Letters to the Editor

Cal Fire, Social Security, tunnels, EPA, debate

Paul Goyette, president and CEO of Goyette and Associates law firm, discusses a case involving families of contracted air tanker pilots killed in the line of duty who have filed a claim against Cal Fire saying it failed to pay death benefits required by state law. The claim alleges that Cal Fire officials committed fraud by hiding the law from surviving family members since lawmakers passed it in 2002.
Paul Goyette, president and CEO of Goyette and Associates law firm, discusses a case involving families of contracted air tanker pilots killed in the line of duty who have filed a claim against Cal Fire saying it failed to pay death benefits required by state law. The claim alleges that Cal Fire officials committed fraud by hiding the law from surviving family members since lawmakers passed it in 2002. aseng@sacbee.com

Who should foot the bill?

Re “Pilots’ families say Cal Fire owes them” (Page 1A, Aug. 10): Would someone explain to me why, as a California taxpayer, I should be required to pay death benefits to a contracted employee?

In the real world, the contract company and/or the employee (if they choose) is responsible for any benefits due to death or accidents.

Bud Byer, Sacramento

Use Social Security as intended

Re “Modest changes could sustain program” (Insight, Aug. 10): We have people applying and receiving Social Security benefits who should be ashamed of themselves. Social Security was intended to be an insurance policy against poverty in old age.

We, along with the help of our employer, pay for Social Security, and, in some cases, it is the only income for many elderly people. But for those who have an income over $200,000 as Gov. Chris Christie suggested, they should not collect it.

Use it only if you need it. Don’t use it simply because you can.

Norma Loudenslager, Citrus Heights

Austerity not the answer

The Associated Press’ story about Social Security distorts the program’s “long-term financial problems,” saying it must have benefit cuts and/or tax hikes to be viable. It even omits suggesting a tax on all income.

Meanwhile, the Fed’s own audit says it pushed $16 trillion out the door to cure the financial frauds of 2007-08. Where was the AP’s fiscal responsibility then? Ignore bank bailouts, and relatively small demands of social safety nets might appear unreasonable, but expressing fiscal responsibility only when safety nets are the topic is misinformation that subjects Social Security recipients to unnecessary austerity.

Mark Dempsey, Orangevale

Nonfarmers also have a stake

Re “Farms weigh project risks” (Page 1A, Aug. 9): It is disturbing to see that San Joaquin Valley farmers will primarily be deciding the fate of the twin tunnels project, given their dismissive comments about the extinction of fish species. The health of the Sacramento-San Joaquin Delta and survival of the fish that live there is something that all citizens should have a stake in.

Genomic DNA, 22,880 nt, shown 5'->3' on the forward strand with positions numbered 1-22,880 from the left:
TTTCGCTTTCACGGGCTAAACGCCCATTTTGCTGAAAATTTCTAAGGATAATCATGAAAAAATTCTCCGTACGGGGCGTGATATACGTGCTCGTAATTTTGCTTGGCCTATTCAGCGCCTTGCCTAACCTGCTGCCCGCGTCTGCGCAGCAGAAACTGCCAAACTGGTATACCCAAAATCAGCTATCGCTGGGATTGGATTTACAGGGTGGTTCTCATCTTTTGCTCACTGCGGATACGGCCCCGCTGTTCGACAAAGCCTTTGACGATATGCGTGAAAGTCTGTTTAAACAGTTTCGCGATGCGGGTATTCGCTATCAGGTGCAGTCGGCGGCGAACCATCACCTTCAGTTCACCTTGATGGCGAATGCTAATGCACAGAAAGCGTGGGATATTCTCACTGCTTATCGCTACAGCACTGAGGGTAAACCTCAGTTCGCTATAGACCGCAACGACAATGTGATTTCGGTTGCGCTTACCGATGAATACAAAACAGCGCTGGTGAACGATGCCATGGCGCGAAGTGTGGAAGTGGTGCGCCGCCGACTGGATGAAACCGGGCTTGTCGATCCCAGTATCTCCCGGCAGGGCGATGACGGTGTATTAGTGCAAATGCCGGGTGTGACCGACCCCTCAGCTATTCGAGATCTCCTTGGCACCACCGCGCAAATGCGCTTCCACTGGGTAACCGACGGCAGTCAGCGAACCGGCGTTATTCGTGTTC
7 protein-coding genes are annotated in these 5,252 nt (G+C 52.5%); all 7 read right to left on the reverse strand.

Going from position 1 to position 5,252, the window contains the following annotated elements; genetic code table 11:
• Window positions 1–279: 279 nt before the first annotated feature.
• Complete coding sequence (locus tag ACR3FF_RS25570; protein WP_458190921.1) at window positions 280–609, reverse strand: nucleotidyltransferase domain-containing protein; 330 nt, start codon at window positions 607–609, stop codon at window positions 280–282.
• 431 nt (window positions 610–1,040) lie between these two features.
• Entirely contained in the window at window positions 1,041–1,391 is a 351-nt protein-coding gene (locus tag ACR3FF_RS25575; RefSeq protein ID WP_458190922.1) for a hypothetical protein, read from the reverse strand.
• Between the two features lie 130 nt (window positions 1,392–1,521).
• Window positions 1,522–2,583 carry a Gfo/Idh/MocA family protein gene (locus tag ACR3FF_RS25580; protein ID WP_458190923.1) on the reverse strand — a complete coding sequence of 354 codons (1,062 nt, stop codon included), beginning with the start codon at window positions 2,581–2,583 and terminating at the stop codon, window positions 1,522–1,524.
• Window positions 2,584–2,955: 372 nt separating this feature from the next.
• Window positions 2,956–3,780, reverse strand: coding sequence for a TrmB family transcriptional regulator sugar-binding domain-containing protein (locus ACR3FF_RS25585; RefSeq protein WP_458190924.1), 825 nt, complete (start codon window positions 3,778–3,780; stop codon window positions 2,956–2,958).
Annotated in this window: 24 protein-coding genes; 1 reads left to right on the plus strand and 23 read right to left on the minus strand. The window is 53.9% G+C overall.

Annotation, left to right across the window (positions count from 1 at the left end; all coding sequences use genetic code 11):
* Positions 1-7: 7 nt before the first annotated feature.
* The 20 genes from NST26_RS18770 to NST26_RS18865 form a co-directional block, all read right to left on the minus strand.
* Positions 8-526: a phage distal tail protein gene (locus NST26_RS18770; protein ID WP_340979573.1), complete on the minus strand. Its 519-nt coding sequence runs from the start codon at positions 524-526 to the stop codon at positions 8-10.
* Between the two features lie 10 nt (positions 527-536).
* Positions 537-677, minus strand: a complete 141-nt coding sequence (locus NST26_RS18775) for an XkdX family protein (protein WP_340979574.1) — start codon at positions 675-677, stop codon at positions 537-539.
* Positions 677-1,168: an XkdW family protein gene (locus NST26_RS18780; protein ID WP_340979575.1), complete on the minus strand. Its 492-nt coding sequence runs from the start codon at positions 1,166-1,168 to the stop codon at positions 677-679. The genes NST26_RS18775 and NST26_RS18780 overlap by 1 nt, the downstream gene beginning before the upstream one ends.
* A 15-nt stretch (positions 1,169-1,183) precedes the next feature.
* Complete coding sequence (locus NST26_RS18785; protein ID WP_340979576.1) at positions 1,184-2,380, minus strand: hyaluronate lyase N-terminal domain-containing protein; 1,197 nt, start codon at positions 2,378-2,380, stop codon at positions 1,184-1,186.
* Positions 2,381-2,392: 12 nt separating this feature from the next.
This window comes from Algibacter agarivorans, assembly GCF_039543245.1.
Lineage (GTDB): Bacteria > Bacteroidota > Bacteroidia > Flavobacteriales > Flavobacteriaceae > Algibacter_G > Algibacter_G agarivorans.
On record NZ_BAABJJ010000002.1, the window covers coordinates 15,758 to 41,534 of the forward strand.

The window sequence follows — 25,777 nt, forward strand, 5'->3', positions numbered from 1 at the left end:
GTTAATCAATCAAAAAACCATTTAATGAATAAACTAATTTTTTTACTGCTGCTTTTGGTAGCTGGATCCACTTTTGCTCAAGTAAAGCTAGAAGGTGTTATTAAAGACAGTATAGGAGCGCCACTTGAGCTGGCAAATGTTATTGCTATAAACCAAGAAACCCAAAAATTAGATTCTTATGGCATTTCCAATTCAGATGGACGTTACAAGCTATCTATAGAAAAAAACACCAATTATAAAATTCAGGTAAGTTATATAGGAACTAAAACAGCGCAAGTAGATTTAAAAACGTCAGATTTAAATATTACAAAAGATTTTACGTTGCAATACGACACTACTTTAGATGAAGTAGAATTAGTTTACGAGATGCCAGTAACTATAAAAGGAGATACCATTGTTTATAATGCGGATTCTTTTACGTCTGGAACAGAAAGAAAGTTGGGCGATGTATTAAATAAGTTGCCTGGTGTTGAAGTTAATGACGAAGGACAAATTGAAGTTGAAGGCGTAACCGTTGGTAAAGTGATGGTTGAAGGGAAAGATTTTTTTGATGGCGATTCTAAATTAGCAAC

Paul Milkey, Sacramento

Hold the EPA accountable?

Re “Mine plug blows in Colorado, dumping 1M gallons of waste” (sacbee.com, Aug. 6): I care about the environment, and I am appalled by what the Environmental Protection Agency has done to the Animas River in Colorado.

The devastation will be felt for many years and well beyond the river banks. Taxpayers will have to pay for the cleanup. Citizens are held accountable, but the government gets a free pass? It would be fitting to finally see top officials held accountable for such an enormous, catastrophic poisoning of the water system. If it wasn’t so horrific it would be laughable. The double standard, the injustice, the inability to act as a servant of the people is astounding.

Let’s not kid ourselves, the government would fine, incarcerate and humiliate anyone who did the same.

Sherri Fowler, Placerville

Debate format suggestion

The next GOP presidential debates are scheduled for mid-September at the Ronald Reagan Presidential Library in Simi Valley. Like the organizers did in Cleveland this month, there will be at least 16 candidates invited to participate in one of two debates.

I don’t think the candidates should be selected for either debate based on their polling numbers. If the decision was left up to me, I’d randomly select the participants for each one.

Forget the lower-tier candidates debating first- and the higher-tier candidates appearing next. By randomly picking eight candidates to participate in one of two debates, all 16 Republican candidates will be on a level playing field.

Denny Freidenrich,

Laguna Beach

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